Manufacturing growth in the U.S. remained mostly flat in October, according to the latest monthly report on the sector from the Institute for Supply Management.
The report, generated from a survey of business executives, said the ISM’s Purchasing Manager’s Index dropped 0.7 points to 50.2%, indicating extremely slow growth in the overall manufacturing economy. According to the ISM, the manufacturing economy has grown every month since May 2020, but the growth seen in October was the slowest it has been since then.
In the report released November 1, Chair of the Institute’s Manufacturing Business Survey Committee Timothy Fiore said the results reflected manufacturers anticipating fewer orders.
“With panelists reporting softening new order rates over the previous five months, the October index reading reflects companies’ preparing for potential future lower demand,” said Fiore.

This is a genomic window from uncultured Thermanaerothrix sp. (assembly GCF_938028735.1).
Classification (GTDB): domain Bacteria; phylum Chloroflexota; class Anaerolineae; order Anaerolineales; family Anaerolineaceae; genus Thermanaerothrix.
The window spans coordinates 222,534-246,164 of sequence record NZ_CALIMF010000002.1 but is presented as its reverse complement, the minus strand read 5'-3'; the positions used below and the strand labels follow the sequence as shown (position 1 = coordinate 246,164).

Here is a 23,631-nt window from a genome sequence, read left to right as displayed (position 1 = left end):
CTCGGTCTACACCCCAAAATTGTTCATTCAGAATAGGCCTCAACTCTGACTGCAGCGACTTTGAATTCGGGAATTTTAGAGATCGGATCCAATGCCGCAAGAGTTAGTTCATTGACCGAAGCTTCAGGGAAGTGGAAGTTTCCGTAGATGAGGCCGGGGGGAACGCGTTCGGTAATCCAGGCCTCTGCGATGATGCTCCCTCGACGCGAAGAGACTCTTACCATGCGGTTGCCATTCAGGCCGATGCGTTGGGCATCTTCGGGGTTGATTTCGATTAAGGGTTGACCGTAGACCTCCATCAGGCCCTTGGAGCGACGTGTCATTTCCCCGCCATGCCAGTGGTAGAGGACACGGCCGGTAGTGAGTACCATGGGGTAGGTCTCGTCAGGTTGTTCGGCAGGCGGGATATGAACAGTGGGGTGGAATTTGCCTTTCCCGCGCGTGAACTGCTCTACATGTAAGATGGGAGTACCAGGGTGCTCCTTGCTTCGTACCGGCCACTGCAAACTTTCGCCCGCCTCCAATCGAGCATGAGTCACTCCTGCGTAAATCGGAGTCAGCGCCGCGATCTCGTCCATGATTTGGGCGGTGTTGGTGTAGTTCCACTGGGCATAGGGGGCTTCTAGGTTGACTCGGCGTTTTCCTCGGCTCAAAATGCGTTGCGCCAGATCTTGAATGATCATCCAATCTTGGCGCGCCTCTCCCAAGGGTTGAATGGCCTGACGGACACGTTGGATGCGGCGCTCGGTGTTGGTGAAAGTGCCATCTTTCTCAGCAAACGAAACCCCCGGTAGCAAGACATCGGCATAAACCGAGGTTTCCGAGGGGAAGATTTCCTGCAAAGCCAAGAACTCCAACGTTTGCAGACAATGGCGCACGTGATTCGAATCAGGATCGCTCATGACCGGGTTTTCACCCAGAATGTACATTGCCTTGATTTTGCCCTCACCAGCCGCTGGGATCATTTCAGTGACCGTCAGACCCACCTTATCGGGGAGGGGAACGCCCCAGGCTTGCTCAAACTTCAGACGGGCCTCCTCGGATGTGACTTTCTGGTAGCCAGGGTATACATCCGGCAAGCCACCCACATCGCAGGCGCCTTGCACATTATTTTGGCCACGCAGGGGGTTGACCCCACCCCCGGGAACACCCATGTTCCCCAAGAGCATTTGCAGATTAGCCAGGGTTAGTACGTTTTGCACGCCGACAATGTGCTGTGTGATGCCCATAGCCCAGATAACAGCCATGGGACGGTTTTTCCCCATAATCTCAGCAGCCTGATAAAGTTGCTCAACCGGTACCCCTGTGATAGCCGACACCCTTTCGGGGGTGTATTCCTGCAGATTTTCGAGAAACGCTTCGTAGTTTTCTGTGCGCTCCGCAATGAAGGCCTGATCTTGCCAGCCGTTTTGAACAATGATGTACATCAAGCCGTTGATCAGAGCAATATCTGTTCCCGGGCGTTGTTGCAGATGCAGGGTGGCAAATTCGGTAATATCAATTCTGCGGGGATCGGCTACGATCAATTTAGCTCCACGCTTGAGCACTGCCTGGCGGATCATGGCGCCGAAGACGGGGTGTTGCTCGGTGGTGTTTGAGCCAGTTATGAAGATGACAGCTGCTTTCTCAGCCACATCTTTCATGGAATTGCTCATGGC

Despite the drop in the PMI, the ISM’s three primary indexes improved or remained flat. New orders continued to contract in October, but at a slower rate than before, improving by 2.1 points to land at 49.2%, less than a full percentage point away from growth. The production index grew by 1.7 points to continue to grow at 52.3%, and the employment index added 1.3 points to land at 50.0% exactly, indicating no change from the previous month.
Survey respondents saw customer demand slow amid concerns over a possible recession. “Growing threat of recession is making many customers slow orders substantially,” reported the executive of a food and beverage company. A different leader, from the electrical equipment and appliances industry, said a drop in the housing market was leading to adverse effects for their business.
“Customer demand has been slower for two months,” said a fabricated metal products executive. “Production is decreasing our inventory and we are implementing forecasts carefully. The headwind seems to be very strong, so we need to be prepared for that.”